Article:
The largest-ever survey conducted on cannabidiol (CBD) users found 80 percent of respondents reporting the cannabinoid “very effective” or “extremely effective” in treating their respective conditions, with 42 percent reporting they actually stopped using traditional prescription and over-the-counter medicines and replacing them with CBD-based products.
The study was conducted by HelloMD, one of the nation’s largest online communities of medical cannabis patients, and Brightfield Group, a marketing and research firm specializing in cannabis industry data and analysis.
Among the cannabis users surveyed, 75 percent used CBD products, with half reporting using whole plant-derived CBD and 20 percent using hemp-derived CBD products. Of those, 80 percent said they used CBD products at least once a week, and 41 percent indicated they used the products daily. Interestingly, 58 percent of CBD-only users are women, according to the study.
Women gravitating more toward CBD
Dr. Perry Solomon, chief medical officer for HelloMD, said he was “a little surprised” that women represented the majority of CBD users in the study, noting that a previous study conducted by the company found 36 percent of women used cannabis generally, and another found 44 percent of women consumed cannabis.
“I can only guess as to why,” he said in an interview with Ganjapreneur. “One of the reasons may be that women aren’t looking for the psychoactive effect of THC combined in their product and are looking for a purely anxiety-reducing type of medicine. … I think they are looking for a medicine that doesn’t cause a psychoactive effect – that’s the only logical conclusion I can draw.”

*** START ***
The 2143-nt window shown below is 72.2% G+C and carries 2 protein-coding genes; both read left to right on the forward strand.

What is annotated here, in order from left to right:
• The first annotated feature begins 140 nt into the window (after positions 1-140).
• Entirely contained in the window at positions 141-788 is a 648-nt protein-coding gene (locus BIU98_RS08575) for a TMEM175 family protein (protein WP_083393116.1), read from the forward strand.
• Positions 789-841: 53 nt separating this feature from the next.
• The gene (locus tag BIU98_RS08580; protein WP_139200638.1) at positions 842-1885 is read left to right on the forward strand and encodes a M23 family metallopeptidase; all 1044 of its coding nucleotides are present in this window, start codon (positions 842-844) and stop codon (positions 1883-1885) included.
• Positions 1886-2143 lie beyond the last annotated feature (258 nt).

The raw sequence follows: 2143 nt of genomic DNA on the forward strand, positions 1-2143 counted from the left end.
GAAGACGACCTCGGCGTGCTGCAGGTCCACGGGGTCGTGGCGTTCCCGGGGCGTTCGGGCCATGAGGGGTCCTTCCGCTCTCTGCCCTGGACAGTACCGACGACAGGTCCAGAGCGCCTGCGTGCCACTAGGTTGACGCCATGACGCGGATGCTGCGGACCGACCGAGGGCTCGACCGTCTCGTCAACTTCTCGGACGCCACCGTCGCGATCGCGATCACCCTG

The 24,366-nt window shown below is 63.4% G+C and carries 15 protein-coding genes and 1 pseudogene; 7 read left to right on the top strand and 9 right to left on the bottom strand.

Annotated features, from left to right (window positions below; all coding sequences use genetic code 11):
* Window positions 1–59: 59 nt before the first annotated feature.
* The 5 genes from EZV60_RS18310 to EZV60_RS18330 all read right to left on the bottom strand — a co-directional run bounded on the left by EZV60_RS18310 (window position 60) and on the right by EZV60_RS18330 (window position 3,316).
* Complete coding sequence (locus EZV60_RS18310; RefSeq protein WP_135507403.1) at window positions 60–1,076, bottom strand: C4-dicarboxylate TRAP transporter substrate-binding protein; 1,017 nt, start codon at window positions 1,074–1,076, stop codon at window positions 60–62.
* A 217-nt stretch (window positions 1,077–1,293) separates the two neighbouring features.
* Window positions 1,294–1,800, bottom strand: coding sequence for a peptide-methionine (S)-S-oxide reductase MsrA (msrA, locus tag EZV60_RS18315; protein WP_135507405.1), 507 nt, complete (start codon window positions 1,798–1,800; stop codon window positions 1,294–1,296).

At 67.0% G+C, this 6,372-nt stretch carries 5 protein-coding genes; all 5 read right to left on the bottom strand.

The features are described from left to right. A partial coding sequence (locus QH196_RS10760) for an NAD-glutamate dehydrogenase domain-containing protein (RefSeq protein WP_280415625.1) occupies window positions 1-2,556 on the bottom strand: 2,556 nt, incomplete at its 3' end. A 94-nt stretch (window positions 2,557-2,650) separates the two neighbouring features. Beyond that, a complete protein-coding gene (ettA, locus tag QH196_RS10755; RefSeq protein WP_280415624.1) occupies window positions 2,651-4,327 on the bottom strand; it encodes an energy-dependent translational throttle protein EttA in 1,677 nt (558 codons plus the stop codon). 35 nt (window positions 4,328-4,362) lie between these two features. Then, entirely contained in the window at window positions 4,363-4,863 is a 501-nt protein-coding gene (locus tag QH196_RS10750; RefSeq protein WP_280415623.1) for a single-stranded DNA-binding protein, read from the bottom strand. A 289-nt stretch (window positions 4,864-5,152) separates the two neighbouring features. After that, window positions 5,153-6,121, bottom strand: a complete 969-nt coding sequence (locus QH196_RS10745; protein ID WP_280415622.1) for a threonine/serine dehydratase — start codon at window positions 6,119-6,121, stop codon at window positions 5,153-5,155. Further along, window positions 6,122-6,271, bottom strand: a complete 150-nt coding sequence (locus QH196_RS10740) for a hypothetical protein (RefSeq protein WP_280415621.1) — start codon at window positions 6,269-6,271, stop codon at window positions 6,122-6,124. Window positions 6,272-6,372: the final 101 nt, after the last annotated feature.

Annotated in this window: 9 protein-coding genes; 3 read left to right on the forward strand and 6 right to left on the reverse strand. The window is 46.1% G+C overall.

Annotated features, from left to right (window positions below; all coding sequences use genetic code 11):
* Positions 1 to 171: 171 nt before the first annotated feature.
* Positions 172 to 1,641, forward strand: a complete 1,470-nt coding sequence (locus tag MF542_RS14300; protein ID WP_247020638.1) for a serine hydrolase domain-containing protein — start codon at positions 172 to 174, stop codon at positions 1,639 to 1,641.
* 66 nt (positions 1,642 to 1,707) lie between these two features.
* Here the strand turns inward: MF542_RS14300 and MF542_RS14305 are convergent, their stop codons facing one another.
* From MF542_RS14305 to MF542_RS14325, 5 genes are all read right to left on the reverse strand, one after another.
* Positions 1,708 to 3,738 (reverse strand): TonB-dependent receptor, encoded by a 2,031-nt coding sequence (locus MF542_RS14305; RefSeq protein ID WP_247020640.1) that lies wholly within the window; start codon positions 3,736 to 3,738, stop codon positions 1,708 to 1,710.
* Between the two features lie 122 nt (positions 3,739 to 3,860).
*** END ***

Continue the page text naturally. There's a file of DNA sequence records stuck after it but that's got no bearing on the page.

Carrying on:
Bethany Gomez, director of research for Brightfield Group, said she believes part of the reason women used CBD-only products more than their male counterparts is that they tend to do more research and, while laypersons still don’t know much about CBD, women often look deeper into the information when trying to treat their condition.
“Women are doing more research and more aware of the products,” she said in an interview. “As well as CBD may be beneficial for them especially in conditions more interceded with women.”
CBD replacing pharmaceuticals
The researchers found 65 percent of respondents used CBD to treat anxiety, with insomnia or sleep problems being the second most reported condition treated with CBD products (60 percent.) Another 54 percent said they used CBD to treat joint pain and inflammation and about 45 percent used the cannabinoid to treat symptoms of depression. About 35 percent of individuals experiencing muscle tension or strain reported using CBD, and just about the same number of respondents indicated using CBD to treat migraines or tension headaches. Thirty-two percent of respondents said they used CBD to treat severe or chronic pain, while 31 percent were arthritis sufferers who said it helped treat the condition. Thirty-one percent of hemp-derived CBD users said CBD worked to treat their nausea, compared to 26 percent whose CBD was derived from non-hemp sources.